11 Care Tips For Hydrangeas During a Heat Wave
If your hydrangeas are cooking from the heat this season, you are not alone! The good news is, there's a few actions you can take to keep them thriving. In this article, gardening expert and hydrangea enthusiast Jill Drago walks through her top tips to help your hydrangeas stay alive and look their best during hot summer temperatures.
All winter long we look forward to summer. The warm sun, the bright and vibrant flowers fill our frozen minds with hope. With any luck, our hydrangeas are blooming beautifully in shades of blue, pink, white, and purple. Of course, once those heat waves hit in the middle of the summer we are all melting, including our plants!
Hydrangeas are just like most other plants and will struggle in the heat. Even well watered hydrangeas can show signs of heat stress. But do not let that heat stressed hydrangea stress you out too!
So. if you have a heatwave on the way, or if you are in the midst of one right now, read along for some great tips to help your favorite flowering shrub beat the heat!
Step Up Your Watering Routine
This might seem obvious, but it is the most important thing you can do for your plants during a heatwave. If you know a heatwave is coming it is a great idea to provide your hydrangeas with a deep watering just before the heatwave arrives.
Before you start watering, make sure your hose is empty. If it’s not, let it run for a minute or two to get rid of sitting hot water. Extremely hot water pumping out of a hose is a mistake, and can ruin your plant.
Allow your hose to run at a low pressure and give it enough time to water deeply. I like to rest my hose on the ground and check back every 10 minutes or so. If you have soaker hoses available, this would be a great time to use those.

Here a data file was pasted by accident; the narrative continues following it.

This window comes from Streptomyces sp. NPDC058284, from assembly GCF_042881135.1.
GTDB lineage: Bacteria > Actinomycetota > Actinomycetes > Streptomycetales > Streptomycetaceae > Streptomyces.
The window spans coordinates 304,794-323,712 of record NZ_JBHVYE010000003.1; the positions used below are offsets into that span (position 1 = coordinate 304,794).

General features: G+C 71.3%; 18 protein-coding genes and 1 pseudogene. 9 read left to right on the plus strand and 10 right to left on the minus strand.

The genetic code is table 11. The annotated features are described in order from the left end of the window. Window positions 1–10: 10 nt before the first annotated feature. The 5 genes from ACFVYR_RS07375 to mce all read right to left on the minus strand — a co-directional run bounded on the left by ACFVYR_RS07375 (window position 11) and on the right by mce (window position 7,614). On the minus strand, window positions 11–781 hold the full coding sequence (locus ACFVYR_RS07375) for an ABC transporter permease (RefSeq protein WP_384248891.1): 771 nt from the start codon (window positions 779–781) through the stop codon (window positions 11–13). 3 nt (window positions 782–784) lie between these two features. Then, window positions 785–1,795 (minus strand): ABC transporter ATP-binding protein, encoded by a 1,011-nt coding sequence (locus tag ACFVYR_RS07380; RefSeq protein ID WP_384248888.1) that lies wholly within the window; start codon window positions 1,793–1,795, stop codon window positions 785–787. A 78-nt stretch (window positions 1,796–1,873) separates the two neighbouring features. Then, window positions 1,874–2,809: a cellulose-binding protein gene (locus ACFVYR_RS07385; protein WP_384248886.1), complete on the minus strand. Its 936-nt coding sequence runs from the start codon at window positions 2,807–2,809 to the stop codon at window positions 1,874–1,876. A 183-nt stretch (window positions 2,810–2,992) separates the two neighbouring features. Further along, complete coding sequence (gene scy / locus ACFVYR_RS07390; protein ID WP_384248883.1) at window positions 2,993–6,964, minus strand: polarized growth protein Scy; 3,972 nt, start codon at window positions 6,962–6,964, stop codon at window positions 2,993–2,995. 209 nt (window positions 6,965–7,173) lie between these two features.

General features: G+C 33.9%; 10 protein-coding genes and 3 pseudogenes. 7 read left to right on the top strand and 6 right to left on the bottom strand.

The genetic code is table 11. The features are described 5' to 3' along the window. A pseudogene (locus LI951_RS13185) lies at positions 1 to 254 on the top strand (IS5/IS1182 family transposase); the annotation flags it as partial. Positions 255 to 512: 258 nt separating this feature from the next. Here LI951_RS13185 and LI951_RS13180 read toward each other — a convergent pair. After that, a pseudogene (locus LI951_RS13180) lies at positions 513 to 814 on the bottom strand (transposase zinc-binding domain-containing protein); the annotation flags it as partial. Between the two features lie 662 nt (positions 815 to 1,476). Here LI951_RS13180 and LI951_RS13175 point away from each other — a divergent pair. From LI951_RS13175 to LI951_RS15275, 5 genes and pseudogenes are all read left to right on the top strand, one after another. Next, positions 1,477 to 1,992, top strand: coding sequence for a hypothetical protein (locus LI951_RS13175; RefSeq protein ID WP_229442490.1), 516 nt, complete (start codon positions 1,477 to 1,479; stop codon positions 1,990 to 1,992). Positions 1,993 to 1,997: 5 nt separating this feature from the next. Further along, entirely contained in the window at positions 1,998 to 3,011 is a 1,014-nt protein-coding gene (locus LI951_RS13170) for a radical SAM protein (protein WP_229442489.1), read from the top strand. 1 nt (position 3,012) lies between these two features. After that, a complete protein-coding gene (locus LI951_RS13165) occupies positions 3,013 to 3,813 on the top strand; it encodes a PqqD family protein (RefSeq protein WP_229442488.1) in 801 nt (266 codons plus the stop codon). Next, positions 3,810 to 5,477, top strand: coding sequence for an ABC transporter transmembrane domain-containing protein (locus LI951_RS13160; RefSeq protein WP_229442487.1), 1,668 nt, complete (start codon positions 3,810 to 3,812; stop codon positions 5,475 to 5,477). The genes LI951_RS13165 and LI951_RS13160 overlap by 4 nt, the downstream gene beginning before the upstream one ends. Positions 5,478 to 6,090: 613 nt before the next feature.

When you are turning on your hose, be sure to let it run for a few seconds before you begin to water your hydrangea. Water in hoses can heat up to very high temperatures, and can scald the plants and possibly even you.
Remember while watering, aim your hose at the ground. Hydrangeas are known to suffer from fungal diseases. Excess moisture on the leaves will give these diseases more of a chance to spread and cause harm to your already stressed plant.
Attempt to conserve water as well. As we all know, water is a nonrenewable resource that we all need! If you have containers, set them under sprinklers, set buckets under the drip zone of any of your sprinklers and hey, save that water from your kiddie pool. Every drop counts.
Adjust Your Watering Schedule
If it is possible for you to water in the early morning or the evening, this is the best time to do so during a heatwave. Water droplets that remain on the leaves can cause burns on the leaves if the sun is allowed to bake them long enough.
Evaporation is also an issue while watering midday during a heatwave. It will be much more efficient for you as well as your hydrangeas if you water them when the sun is not beating down on your gardens.
When you water in the evening, it is more important than ever to avoid watering down the leaves. This is where the fungus risk rises. If you are using an overhead sprinkler or irrigation system, try to water in the morning so the plant has time to dry.
Provide Some Shade
Most varieties of hydrangea prefer afternoon shade. If you think your hydrangea can benefit from a break from the sun you can purchase shade cloth online or from your local garden center. But honestly using a beach umbrella or an old bed sheet will work just as well.
Be sure that these fabrics are lighter in color so that they do not absorb too much heat and cook your plants! It is also important not to just lay these shade cloths on top of the plant, you will want to get as much airflow and natural circulation to the plant as you can. Use some stakes, zip ties or twine to create a shade fort for your plants.
Move Your Containers
If you are able to move your containers into the shade, this is the time to do so. Even if it is full shade, this will be a good time to give your plants a break from the heat. Tucking containers into the woods, or along a shady wall of your home would be a great place to keep them cool. Just do not forget to water them!
Planting in lighter-colored pots will help with the heat stress on potted hydrangeas. These wonderful container plants have much less soil around their roots, which means they have access to less water than those in the ground.
If you have containers with saucers, watering from the bottom as well as the top will give your plant extra water. Clumping your hydrangea containers together in a group can take the labor out of this task.
When watering your containers during a heatwave, you may need to pay close attention to how you water them. You will want to water your plant until water comes out of the bottom… and then water some more.